Since 1874, the Victorian lighthouse at East Brother Island has continued to be a landmark for sailors.
“The light has to be on. If it’s not we have to tell the Coast Guard and there’s a back-up that comes on,” said Anne Witts, who together with her husband Ed, is the innkeeper at the lighthouse.
As the innkeepers, the Witts have to take care of much more than just the light. Around 26 years ago, the East Brother Light Station became a bed and breakfast destination that receives guests from Thursday through Sunday; its earnings are used to maintain the facilities. For the last year and a half, the Witts have been working around the clock, keeping the light station alive.
In 1971, the station was placed on the National Register of Historic Places—that saved it from being demolished and replaced by a light on a tower. It was falling apart from lack of funding to restore it, until the East Brother Light Station, Inc., a nonprofit corporation group, was formed 1979.
Today, the restored structures at the station are still standing, but because they are more than 100 years old, they need constant attention and care. “We fix things every day,” said Ed Witts. Volunteers come on the second Saturday of every month and work on projects around the island. The volunteer board that meets once a month is constantly doing work, too.
The bed and breakfast is a small and cozy place. Guests stay the night in one of the four bedrooms located in the lighthouse building, or at the one in the fog signal building. To get there, customers must make reservations in advance and are picked up by boat from Point San Pablo Yacht Harbor. From the harbor it takes ten minutes to get to the light station, and passengers can enjoy the marvelous views of the San Francisco skyline, Mount Tamalpais, and the Marin coastline.
The experience at the bed and breakfast is definitely a unique getaway. Guests enjoy the views, the food, and get to know the other guests and innkeepers. They also get a tour of the island and the restored lighthouse and foghorn buildings. The original, 136-year-old foghorn is demonstrated for the guests every morning. However there’s an electric modern one inside the building that goes on all winter long.
The only water at the island is rainwater collected on a cistern, and the island has its own sewer treatment plant. Only guests who are staying longer than one night are allowed to take showers. “If all guests were taking showers we would have to close,” said Anne. “We don’t have enough water.”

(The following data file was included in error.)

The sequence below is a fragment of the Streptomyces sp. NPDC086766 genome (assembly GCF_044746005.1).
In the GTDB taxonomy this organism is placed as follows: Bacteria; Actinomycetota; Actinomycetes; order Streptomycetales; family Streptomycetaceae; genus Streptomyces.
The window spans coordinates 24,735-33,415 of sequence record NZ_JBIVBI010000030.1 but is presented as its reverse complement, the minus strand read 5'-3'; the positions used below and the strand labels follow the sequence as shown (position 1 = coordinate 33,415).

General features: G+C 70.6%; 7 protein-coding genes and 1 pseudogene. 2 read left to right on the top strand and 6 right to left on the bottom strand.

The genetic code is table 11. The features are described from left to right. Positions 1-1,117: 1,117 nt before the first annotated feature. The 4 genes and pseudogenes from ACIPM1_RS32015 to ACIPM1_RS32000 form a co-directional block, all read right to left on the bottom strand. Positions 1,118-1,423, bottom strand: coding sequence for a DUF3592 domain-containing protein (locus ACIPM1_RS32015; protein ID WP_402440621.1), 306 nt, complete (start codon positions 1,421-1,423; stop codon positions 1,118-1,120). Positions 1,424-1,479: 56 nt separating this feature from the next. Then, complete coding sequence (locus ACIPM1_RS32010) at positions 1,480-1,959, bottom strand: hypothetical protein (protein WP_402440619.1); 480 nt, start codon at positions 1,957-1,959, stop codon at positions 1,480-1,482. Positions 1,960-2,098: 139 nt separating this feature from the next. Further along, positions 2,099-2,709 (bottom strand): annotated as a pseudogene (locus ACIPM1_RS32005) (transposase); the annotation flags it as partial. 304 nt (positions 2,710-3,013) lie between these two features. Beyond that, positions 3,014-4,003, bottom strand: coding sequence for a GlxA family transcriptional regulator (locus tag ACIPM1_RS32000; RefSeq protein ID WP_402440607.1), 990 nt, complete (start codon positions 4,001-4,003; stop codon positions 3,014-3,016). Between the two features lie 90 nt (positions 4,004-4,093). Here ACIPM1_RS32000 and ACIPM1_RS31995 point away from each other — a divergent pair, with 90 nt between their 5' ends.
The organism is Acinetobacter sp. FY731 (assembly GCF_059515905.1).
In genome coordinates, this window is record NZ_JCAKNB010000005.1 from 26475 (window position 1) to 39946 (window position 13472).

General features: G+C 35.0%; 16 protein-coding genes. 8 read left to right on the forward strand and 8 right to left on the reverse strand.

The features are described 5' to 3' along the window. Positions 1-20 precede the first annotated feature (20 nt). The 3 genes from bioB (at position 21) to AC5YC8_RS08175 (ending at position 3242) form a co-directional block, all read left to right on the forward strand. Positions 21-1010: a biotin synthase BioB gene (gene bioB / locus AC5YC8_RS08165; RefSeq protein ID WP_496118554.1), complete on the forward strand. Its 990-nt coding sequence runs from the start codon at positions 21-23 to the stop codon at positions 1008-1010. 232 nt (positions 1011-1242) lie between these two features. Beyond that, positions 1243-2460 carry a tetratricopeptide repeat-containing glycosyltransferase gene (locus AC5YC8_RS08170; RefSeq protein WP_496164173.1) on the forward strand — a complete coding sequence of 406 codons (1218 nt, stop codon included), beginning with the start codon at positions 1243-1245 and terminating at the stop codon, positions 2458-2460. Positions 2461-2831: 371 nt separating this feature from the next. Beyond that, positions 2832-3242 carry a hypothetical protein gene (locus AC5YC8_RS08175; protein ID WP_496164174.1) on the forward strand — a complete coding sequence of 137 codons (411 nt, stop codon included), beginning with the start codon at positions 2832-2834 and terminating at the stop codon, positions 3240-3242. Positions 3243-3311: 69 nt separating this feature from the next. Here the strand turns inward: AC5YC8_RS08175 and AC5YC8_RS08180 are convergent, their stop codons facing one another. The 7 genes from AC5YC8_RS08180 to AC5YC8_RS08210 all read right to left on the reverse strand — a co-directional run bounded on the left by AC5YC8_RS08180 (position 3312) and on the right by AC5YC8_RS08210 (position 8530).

Anne is the cook at the lighthouse. “When people are fed well, they are really happy and Anne feeds them really well,” said her husband fondly.
Lighthouse guests are usually couples that are celebrating birthdays or anniversaries. “We do a romantic theme,” said Ed. “That’s what the lighthouse is known for.”
As innkeepers, the Witts have Coast Guard licenses to be able to pilot a boat, and they have to do a lot of boating to keep the lighthouse running since everything has to be taken on and off the island. “We try to take all of the laundry and propane and garbage off at the end of our week and bring it all back at the beginning,” said Ed Witts. They also have to transport enough food for the guests and themselves. “We try not to make many extra trips because is very time consuming and expensive,” he said.
The Witts have Tuesdays off, which they spend at their home in Pittsburg; the rest of the week the couple has their plate full innkeeping at the light station. When asked what happens if one of them gets sick, Anne said laughing, “We keep going—there is no ‘stop.’”
The couple has loved their time at the light station. Anne, originally from Belgium, and Ed, from the Bay Area, actually met sailing in Italy. When they moved from Europe they applied for the job as innkeepers. They said that the job was a perfect fit for them, but they are ready to pass it on in four months when their contract expires. “If you keep doing it for too long, you can burn out,” Ed said.
The Witts aren’t tired of the beautiful views and the ocean, though—when they are done with their work at the light station, said Anne, “We are going to take care of our house and then we’re going sailing for a few months.”